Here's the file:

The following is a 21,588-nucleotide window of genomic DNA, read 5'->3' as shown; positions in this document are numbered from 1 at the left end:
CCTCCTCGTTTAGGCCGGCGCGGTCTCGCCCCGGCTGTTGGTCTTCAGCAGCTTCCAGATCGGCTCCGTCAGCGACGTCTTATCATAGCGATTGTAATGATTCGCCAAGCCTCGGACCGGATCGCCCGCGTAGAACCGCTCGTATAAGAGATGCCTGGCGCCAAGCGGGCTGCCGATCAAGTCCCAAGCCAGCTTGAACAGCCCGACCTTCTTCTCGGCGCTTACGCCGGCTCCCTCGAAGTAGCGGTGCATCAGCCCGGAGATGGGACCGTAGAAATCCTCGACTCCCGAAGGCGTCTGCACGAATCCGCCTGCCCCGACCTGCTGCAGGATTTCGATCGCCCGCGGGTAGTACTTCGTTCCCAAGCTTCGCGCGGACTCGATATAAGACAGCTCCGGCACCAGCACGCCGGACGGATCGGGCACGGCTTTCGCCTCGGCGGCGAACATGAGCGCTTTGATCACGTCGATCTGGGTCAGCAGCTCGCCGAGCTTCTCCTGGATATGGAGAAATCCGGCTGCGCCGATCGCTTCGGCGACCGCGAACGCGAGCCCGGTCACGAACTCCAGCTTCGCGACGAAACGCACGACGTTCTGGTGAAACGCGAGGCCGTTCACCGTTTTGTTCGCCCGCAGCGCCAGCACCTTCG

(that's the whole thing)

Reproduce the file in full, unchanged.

The following is a 21,588-nucleotide window of genomic DNA, read 5'->3' as shown; positions in this document are numbered from 1 at the left end:
CCTCCTCGTTTAGGCCGGCGCGGTCTCGCCCCGGCTGTTGGTCTTCAGCAGCTTCCAGATCGGCTCCGTCAGCGACGTCTTATCATAGCGATTGTAATGATTCGCCAAGCCTCGGACCGGATCGCCCGCGTAGAACCGCTCGTATAAGAGATGCCTGGCGCCAAGCGGGCTGCCGATCAAGTCCCAAGCCAGCTTGAACAGCCCGACCTTCTTCTCGGCGCTTACGCCGGCTCCCTCGAAGTAGCGGTGCATCAGCCCGGAGATGGGACCGTAGAAATCCTCGACTCCCGAAGGCGTCTGCACGAATCCGCCTGCCCCGACCTGCTGCAGGATTTCGATCGCCCGCGGGTAGTACTTCGTTCCCAAGCTTCGCGCGGACTCGATATAAGACAGCTCCGGCACCAGCACGCCGGACGGATCGGGCACGGCTTTCGCCTCGGCGGCGAACATGAGCGCTTTGATCACGTCGATCTGGGTCAGCAGCTCGCCGAGCTTCTCCTGGATATGGAGAAATCCGGCTGCGCCGATCGCTTCGGCGACCGCGAACGCGAGCCCGGTCACGAACTCCAGCTTCGCGACGAAACGCACGACGTTCTGGTGAAACGCGAGGCCGTTCACCGTTTTGTTCGCCCGCAGCGCCAGCACCTTCG